Although most species of termites are harmless, the house-eating varieties can munch through a foot of timber in just a few weeks! And with termites able to travel over 100m from their nest to a feeding site, the chances are there’s at least one termite nest within range of your home.

South Australia is a termite hotspot with every 1 in 5 homes (new and old) likely to suffer a termite attack. It’s so likely, that the insurance industry doesn’t include termite damage in your home’s insurance.

But don’t despair, we’ve put together the following tips to help you prevent a termite attack…

Tip 1:

Ensure groundwater flows away from your home. The ground around your property should slope away from buildings. If not, you should install a soil drainage system. If you find your property has a moist sub-floor, due to inadequate drainage, as well as trying to sort out the problem you can also install a fan system to reduce the humidity.

Tip 2:

Regularly watering plants next to your property provides an attractive environment for termites. A watering system may make your life easier, but they make it easier for termites too!

Tip 3:

Fix any leaky roof guttering and downpipes. Make sure water goes directly to storm drains.

Tip 4:

Don’t let outdoor taps drip. Ideally, they should be situated over an unblocked drain.

Tip 5:

Fix any leaking pipework or taps in the kitchen, bathroom, and laundry.

Tip 6:

Don’t use wood mulch unless it’s treated with an appropriate insecticide. Please note - termite resistant timber is not termite-proof! Instead, you can use pebbles as mulch and put your plants in pots.

Tip 7:

Throw out termite treats like waste timber or cardboard. Or if you want to keep them, store such items above ground level and away from your property.

Tip 8:

Store firewood off the ground and away from your property, ideally on a metal framework.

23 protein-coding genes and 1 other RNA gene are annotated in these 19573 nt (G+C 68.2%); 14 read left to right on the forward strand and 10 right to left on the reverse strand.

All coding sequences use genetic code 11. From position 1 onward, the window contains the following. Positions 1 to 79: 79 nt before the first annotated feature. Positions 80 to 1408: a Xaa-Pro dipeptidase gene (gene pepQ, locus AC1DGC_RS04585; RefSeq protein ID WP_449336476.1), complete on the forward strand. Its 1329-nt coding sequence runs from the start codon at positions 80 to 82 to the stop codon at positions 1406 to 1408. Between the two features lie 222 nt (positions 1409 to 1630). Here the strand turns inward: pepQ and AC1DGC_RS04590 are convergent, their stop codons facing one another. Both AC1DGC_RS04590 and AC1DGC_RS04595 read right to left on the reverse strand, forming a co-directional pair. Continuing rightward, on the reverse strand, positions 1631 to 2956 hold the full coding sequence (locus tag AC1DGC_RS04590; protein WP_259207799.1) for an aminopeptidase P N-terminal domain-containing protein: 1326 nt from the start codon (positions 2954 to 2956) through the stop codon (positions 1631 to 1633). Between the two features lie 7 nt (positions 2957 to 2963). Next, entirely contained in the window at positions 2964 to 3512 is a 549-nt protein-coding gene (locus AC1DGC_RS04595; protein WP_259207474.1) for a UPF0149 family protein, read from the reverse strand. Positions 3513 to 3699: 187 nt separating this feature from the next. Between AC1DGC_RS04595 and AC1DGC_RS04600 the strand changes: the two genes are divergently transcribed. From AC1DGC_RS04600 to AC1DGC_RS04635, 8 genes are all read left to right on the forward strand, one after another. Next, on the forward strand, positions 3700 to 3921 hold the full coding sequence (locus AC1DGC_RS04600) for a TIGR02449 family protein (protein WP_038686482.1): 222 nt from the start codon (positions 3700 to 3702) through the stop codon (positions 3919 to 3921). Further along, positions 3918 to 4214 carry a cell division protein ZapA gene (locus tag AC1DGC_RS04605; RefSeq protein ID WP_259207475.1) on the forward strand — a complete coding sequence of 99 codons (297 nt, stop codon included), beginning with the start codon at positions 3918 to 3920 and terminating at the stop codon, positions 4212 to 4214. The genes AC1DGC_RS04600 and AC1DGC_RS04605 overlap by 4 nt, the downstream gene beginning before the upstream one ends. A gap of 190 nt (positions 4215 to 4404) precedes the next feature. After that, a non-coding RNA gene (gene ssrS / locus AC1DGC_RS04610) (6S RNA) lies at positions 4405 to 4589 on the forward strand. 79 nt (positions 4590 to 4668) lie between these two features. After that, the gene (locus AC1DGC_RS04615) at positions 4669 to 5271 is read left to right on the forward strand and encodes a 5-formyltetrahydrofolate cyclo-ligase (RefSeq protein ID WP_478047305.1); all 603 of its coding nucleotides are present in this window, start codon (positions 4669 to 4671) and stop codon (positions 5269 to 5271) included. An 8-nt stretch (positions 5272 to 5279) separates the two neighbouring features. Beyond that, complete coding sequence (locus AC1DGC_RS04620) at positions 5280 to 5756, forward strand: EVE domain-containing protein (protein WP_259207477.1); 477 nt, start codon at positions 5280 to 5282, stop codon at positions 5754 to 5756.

Tip 9:

Remove plants and items away from the perimeter of your property. The edge of your building must be visible to spot a termite attack.

Tip 10:

If you have a sub-floor, avoid storing items (especially wood and cardboard) in this area. Stored items reduce the ability to spot termite attacks and reduce ventilation to your property.

Remember termites love moisture and wood (their food), so every attempt should be made to make the perimeter of your home (and sub-floor) dry and free of wood materials. Getting rid of any garden beds around the perimeter of your home is the best move – it removes food, moisture and makes it easy to see the mud tubes of termites trying to enter your home. A perimeter of pebbles and plant pots is preferable.

To save the expense of a termite attack, whenever you’re active inside or outside of your house, remember this checklist. In addition, you should always have a regular termite inspection by a qualified pest professional such as Spiderman SE. Our comprehensive termite inspections will pick up the subtle signs of termite activity that can be spotted by a trained professional – we also check all the places most homeowners fear to tread, such as the roof void and sub-floor.